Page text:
With Christmas and the New Year rapidly approaching, it’s a good time to reflect on the past year, and how it’s affected you.
For me the past year has brought about huge changes. I’ve moved from college to university, for a start, and trust me, that’s no small change.
I’ve pushed myself to be more independent as a result and passed my driving test the second time round. Sure, my accomplishments aren’t as spectacular as flying to the moon, but they are accomplishments none the less.
What have you achieved in this past year? What would you like to change? I’m sure everyone has perfectly unique answers to these questions, which is quite amazing, really, but it’s not too late. There’s always next year, after all.
The week before New Year’s Eve always sees my Facebook timeline flooded with ‘New Year, new me’ posts. I always find these posts kind of clichéd, as they are a yearly occurrence, and so these statements of intent cannot be having much influence on your goals.
Instead, I encourage you to act on your New Year resolutions, not state them and forget about them.
For example, if you’re wanting to lose weight, go for it!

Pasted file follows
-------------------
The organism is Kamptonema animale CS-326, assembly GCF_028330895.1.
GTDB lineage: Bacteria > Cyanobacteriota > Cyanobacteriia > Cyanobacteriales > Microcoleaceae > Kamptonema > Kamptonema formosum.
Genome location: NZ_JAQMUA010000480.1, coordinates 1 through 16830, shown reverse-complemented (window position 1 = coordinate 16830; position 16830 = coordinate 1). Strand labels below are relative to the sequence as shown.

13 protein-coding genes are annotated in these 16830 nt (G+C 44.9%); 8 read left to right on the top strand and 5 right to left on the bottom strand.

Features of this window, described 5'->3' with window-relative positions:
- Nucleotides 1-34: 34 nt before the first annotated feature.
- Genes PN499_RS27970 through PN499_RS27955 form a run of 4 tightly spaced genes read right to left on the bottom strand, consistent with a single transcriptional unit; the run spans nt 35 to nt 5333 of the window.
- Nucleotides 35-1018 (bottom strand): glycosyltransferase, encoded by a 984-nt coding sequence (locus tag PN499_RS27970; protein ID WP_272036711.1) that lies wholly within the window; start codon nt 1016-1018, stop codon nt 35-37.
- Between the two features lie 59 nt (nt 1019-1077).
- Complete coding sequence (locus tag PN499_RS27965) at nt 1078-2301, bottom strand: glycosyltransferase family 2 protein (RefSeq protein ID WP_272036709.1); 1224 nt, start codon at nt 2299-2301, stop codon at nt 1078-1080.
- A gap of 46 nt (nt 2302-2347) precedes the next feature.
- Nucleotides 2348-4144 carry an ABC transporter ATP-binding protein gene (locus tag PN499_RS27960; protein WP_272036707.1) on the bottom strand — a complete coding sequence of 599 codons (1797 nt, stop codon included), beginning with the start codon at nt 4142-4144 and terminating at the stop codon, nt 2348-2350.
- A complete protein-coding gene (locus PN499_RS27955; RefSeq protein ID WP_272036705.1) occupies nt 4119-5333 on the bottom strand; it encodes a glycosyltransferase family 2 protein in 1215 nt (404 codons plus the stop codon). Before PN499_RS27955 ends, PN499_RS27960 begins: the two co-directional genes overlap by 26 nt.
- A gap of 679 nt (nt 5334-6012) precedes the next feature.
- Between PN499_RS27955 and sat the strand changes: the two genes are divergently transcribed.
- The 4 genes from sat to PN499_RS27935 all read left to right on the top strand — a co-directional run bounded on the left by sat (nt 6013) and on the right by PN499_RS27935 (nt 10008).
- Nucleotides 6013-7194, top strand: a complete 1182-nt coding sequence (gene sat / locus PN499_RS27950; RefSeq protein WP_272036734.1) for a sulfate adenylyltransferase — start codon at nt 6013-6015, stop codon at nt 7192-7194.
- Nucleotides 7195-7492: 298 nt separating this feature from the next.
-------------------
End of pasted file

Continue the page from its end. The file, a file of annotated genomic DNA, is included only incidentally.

Don’t type a huge paragraph on Facebook, get 20-plus likes and then think ‘oh, it’s March now, I’ll try next year’. Make the New Year yours!
We are on this earth for a very finite amount of time, and I’d personally suggest not wasting a second.
If there’s something you want to do this coming year, make it possible. Or start now, why do we need to wait for a number to change on our calendars for something to be possible? The answer is simple – we don’t.
A friend of mine follows this logic. She has always wanted to write a book, and she did. She didn’t wait for any societally deemed ‘perfect’ time, she just wrote.
Now her book is published and she has ticked it off her bucket list, and is interested in writing her second book in 2018.
I personally believe that life is about learning. We all make mistakes, thus, we can all make improvements.
If you’re not too interested on the ‘starting straight away’ idea, and are wanting to wait for the New Year to make a change, then that’s obviously fine – you do what suits you.
But I believe that if you can look to your past year, and find something that you wish you’d done differently, or wish you’d have done in the first place, make time for it in the upcoming year. Regret is way worse than having tried, right?
Make your New Year resolutions and stick to them, and this time next year, you should be a lot happier as a result.
I know it’s an old saying that you’re probably sick of having heard, but ‘actions speak louder than words’, and in the case of New Year resolutions, that’s definitely true.